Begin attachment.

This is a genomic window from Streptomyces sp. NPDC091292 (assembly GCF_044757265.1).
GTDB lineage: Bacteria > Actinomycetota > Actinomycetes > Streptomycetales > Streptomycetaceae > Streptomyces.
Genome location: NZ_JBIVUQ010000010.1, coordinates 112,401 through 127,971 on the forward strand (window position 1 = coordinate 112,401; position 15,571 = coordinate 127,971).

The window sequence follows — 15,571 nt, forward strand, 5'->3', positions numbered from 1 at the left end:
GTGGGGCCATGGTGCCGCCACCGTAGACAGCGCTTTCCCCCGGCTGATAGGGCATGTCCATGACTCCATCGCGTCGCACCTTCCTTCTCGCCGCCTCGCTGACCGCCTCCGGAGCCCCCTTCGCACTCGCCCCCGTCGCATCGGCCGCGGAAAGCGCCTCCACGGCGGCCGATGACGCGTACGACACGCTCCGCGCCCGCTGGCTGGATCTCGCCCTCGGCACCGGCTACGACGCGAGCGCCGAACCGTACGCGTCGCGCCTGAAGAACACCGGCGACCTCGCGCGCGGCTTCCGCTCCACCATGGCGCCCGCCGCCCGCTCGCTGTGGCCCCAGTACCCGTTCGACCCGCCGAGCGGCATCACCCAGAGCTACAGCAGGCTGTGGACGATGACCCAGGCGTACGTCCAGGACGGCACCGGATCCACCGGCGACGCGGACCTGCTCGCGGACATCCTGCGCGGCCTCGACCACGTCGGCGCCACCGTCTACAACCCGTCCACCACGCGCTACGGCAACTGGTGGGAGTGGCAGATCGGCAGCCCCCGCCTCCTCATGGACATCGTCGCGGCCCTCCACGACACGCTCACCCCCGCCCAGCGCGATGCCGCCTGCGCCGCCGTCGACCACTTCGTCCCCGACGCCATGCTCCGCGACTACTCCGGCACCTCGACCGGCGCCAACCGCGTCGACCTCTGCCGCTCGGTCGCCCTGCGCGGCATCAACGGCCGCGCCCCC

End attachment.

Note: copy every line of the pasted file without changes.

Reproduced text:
This is a genomic window from Streptomyces sp. NPDC091292 (assembly GCF_044757265.1).
GTDB lineage: Bacteria > Actinomycetota > Actinomycetes > Streptomycetales > Streptomycetaceae > Streptomyces.
Genome location: NZ_JBIVUQ010000010.1, coordinates 112,401 through 127,971 on the forward strand (window position 1 = coordinate 112,401; position 15,571 = coordinate 127,971).

The window sequence follows — 15,571 nt, forward strand, 5'->3', positions numbered from 1 at the left end:
GTGGGGCCATGGTGCCGCCACCGTAGACAGCGCTTTCCCCCGGCTGATAGGGCATGTCCATGACTCCATCGCGTCGCACCTTCCTTCTCGCCGCCTCGCTGACCGCCTCCGGAGCCCCCTTCGCACTCGCCCCCGTCGCATCGGCCGCGGAAAGCGCCTCCACGGCGGCCGATGACGCGTACGACACGCTCCGCGCCCGCTGGCTGGATCTCGCCCTCGGCACCGGCTACGACGCGAGCGCCGAACCGTACGCGTCGCGCCTGAAGAACACCGGCGACCTCGCGCGCGGCTTCCGCTCCACCATGGCGCCCGCCGCCCGCTCGCTGTGGCCCCAGTACCCGTTCGACCCGCCGAGCGGCATCACCCAGAGCTACAGCAGGCTGTGGACGATGACCCAGGCGTACGTCCAGGACGGCACCGGATCCACCGGCGACGCGGACCTGCTCGCGGACATCCTGCGCGGCCTCGACCACGTCGGCGCCACCGTCTACAACCCGTCCACCACGCGCTACGGCAACTGGTGGGAGTGGCAGATCGGCAGCCCCCGCCTCCTCATGGACATCGTCGCGGCCCTCCACGACACGCTCACCCCCGCCCAGCGCGATGCCGCCTGCGCCGCCGTCGACCACTTCGTCCCCGACGCCATGCTCCGCGACTACTCCGGCACCTCGACCGGCGCCAACCGCGTCGACCTCTGCCGCTCGGTCGCCCTGCGCGGCATCAACGGCCGCGCCCCC